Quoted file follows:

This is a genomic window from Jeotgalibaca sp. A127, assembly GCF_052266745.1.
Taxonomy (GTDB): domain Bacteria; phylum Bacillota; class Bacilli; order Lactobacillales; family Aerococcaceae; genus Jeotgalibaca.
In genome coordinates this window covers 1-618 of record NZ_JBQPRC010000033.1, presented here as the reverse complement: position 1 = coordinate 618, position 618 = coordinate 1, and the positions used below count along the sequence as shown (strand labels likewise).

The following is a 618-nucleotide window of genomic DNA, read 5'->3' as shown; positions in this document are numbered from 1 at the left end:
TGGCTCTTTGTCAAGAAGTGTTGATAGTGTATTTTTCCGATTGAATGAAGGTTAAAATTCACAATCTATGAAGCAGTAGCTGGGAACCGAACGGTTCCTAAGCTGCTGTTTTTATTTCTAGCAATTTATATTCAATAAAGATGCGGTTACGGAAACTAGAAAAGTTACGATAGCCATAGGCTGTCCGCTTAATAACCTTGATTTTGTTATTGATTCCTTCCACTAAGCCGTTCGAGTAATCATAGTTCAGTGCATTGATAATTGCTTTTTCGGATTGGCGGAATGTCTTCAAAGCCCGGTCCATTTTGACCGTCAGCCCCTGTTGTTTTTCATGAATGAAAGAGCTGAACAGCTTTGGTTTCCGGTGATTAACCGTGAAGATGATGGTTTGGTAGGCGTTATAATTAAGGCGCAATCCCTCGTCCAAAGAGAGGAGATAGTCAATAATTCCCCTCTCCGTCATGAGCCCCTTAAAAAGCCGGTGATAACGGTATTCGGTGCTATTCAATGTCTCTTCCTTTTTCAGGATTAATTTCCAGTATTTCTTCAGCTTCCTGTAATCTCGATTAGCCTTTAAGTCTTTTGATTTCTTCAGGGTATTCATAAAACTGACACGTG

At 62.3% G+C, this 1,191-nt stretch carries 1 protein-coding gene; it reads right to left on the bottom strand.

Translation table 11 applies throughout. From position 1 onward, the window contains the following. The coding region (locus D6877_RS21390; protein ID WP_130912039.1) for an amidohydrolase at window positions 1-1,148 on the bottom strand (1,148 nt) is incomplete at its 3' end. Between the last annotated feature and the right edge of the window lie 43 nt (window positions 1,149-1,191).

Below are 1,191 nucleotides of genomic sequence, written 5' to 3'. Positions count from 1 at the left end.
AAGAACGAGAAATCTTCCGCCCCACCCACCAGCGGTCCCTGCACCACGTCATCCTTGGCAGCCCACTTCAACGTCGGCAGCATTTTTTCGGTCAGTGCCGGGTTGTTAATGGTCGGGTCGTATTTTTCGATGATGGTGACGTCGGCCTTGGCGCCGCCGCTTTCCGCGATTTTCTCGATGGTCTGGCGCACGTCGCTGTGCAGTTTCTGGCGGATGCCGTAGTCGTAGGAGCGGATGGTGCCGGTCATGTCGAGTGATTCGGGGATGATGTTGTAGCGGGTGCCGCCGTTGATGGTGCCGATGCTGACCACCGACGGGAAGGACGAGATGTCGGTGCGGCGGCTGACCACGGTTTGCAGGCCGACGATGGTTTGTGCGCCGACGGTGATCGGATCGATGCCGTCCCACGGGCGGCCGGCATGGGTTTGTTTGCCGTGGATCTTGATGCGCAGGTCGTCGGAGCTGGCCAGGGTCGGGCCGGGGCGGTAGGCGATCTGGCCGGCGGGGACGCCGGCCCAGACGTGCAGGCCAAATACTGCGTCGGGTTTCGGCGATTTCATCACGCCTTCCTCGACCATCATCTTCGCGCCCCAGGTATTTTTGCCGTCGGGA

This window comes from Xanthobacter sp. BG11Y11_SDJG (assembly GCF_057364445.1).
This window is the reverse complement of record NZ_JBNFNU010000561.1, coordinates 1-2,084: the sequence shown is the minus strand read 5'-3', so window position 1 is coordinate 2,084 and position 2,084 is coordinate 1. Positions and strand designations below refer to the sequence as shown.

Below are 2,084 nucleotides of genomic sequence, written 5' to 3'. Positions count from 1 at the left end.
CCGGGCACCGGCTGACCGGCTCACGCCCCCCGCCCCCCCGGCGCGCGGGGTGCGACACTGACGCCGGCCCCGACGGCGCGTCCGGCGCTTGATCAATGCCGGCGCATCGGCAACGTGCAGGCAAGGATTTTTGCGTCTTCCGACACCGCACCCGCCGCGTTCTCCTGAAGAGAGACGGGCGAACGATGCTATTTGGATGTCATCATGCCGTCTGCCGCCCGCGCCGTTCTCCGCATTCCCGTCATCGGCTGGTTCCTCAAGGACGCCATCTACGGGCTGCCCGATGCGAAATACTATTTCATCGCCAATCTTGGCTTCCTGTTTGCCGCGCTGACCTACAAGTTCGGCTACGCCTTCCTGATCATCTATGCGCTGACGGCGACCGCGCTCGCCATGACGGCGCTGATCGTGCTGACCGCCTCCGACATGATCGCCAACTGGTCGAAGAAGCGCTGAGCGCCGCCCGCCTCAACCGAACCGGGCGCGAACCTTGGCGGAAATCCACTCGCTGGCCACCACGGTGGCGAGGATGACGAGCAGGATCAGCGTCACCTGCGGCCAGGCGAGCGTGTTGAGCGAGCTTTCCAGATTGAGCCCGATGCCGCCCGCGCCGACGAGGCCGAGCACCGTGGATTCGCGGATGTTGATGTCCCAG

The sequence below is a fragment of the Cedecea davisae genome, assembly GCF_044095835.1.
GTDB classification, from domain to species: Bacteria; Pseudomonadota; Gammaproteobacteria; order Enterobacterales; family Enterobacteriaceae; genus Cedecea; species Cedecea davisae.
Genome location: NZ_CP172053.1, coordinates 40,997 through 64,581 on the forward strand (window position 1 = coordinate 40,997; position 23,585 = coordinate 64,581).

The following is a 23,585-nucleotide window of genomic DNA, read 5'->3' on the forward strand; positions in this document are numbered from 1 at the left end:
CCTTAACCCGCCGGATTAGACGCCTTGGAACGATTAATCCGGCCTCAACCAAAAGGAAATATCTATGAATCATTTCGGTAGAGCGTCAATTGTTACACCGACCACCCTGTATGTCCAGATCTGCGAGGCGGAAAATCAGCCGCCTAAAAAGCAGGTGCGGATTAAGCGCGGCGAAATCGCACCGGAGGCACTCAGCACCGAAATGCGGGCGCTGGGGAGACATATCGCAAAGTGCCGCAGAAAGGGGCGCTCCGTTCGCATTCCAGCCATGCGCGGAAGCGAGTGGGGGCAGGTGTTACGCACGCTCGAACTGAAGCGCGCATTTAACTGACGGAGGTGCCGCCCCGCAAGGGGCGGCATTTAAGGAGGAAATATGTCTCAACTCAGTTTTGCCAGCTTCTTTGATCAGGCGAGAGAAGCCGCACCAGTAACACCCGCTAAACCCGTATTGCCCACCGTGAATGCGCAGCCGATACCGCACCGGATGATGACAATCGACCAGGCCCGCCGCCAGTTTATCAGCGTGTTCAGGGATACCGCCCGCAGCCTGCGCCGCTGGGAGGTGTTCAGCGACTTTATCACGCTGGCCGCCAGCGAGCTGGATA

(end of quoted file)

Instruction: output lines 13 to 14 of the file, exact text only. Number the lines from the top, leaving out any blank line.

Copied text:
CCGGGCACCGGCTGACCGGCTCACGCCCCCCGCCCCCCCGGCGCGCGGGGTGCGACACTGACGCCGGCCCCGACGGCGCGTCCGGCGCTTGATCAATGCCGGCGCATCGGCAACGTGCAGGCAAGGATTTTTGCGTCTTCCGACACCGCACCCGCCGCGTTCTCCTGAAGAGAGACGGGCGAACGATGCTATTTGGATGTCATCATGCCGTCTGCCGCCCGCGCCGTTCTCCGCATTCCCGTCATCGGCTGGTTCCTCAAGGACGCCATCTACGGGCTGCCCGATGCGAAATACTATTTCATCGCCAATCTTGGCTTCCTGTTTGCCGCGCTGACCTACAAGTTCGGCTACGCCTTCCTGATCATCTATGCGCTGACGGCGACCGCGCTCGCCATGACGGCGCTGATCGTGCTGACCGCCTCCGACATGATCGCCAACTGGTCGAAGAAGCGCTGAGCGCCGCCCGCCTCAACCGAACCGGGCGCGAACCTTGGCGGAAATCCACTCGCTGGCCACCACGGTGGCGAGGATGACGAGCAGGATCAGCGTCACCTGCGGCCAGGCGAGCGTGTTGAGCGAGCTTTCCAGATTGAGCCCGATGCCGCCCGCGCCGACGAGGCCGAGCACCGTGGATTCGCGGATGTTGATGTCCCAG

The sequence below is a fragment of the Cedecea davisae genome, assembly GCF_044095835.1.